Ask Jackye Clayton About Diversity – “Is White a Color?”

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Jul 8, 2013

There is a ton of information on recruiting diverse candidates.  Most articles start the same, mentioning how important it is to have a diverse culture and yadda yadda yadda and then you see those three words: “People of Color.” To get to the answer of the sarcastic question, with help from Crayola, most of us know that white is a color. But when we are talking about “people of color,” white is the color left outside of the box.

“Right now, 83 percent of the global talent pool consists of women and minorities. Also, women are increasingly outnumbering men in college graduating classes worldwide,” says Sylvia Ann Hewlett, founding president of the Center for Work-Life Policy in a whitepaper written for Cisco.

Because race and sex is a diverse group that is “visually obvious,” those seem to be the first types of diversity candidates sought. It seems the easiest group to search for. I am happy that the diversity topic is addressed at all but could you be discriminating in the name of diversity? It is time to move beyond the obvious.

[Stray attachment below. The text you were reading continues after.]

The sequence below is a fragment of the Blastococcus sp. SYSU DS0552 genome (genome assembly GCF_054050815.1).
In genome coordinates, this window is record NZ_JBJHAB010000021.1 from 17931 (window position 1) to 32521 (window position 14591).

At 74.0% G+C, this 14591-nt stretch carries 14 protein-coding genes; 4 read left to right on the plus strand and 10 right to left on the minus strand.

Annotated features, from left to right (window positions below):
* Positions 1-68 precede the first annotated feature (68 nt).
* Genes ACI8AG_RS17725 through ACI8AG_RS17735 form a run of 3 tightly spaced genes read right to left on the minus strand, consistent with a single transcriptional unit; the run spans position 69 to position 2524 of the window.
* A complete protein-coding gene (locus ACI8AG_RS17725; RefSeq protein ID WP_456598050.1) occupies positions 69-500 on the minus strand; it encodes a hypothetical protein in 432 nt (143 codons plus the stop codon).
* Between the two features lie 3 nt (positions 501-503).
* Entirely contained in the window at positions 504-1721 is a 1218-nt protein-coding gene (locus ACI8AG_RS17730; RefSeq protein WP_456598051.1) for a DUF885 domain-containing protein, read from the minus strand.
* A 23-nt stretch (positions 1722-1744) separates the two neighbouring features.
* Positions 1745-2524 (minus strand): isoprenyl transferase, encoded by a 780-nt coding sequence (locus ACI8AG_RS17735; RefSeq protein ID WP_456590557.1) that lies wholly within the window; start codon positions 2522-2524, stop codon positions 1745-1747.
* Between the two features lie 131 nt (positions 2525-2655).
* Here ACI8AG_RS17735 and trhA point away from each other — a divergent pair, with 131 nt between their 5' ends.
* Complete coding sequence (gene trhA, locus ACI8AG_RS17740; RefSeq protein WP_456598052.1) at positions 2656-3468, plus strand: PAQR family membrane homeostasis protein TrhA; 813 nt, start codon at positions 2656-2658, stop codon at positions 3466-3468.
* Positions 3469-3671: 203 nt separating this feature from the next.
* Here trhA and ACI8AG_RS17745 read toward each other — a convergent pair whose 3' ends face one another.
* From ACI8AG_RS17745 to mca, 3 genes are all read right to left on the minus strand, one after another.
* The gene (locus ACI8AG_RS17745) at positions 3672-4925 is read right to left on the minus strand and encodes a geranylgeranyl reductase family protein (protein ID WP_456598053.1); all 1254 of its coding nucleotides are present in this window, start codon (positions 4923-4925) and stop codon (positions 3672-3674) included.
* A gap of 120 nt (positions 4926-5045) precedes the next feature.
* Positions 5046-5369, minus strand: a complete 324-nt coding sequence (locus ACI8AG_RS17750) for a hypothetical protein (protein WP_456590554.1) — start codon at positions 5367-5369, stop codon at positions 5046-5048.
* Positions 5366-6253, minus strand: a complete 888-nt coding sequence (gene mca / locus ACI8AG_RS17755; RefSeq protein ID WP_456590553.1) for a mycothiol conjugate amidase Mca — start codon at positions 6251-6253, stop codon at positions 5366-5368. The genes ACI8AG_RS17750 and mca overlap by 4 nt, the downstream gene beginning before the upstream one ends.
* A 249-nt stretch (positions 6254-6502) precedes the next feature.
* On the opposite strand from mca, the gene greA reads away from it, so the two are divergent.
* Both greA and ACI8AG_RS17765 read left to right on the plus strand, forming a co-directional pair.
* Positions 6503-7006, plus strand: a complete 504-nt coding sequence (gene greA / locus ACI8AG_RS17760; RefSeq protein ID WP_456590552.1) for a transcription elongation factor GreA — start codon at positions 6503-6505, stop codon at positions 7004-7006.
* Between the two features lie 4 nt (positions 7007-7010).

I would like to invite you to look at Bloomberg Finance. On the diversity page, their global diversity initiative detail is one of the best I have seen.

“At Bloomberg, our formula is Diversity + Inclusion = Innovation.

Bloomberg’s diverse workforce and open culture are essential to innovation, which is the key to our success. Diversity means the innumerable ways in which we are different, and inclusion means that those differences are leveraged. Simply stated, our success is driven by extreme diversity of thought.

It reads as follows:

Selected global initiatives include:

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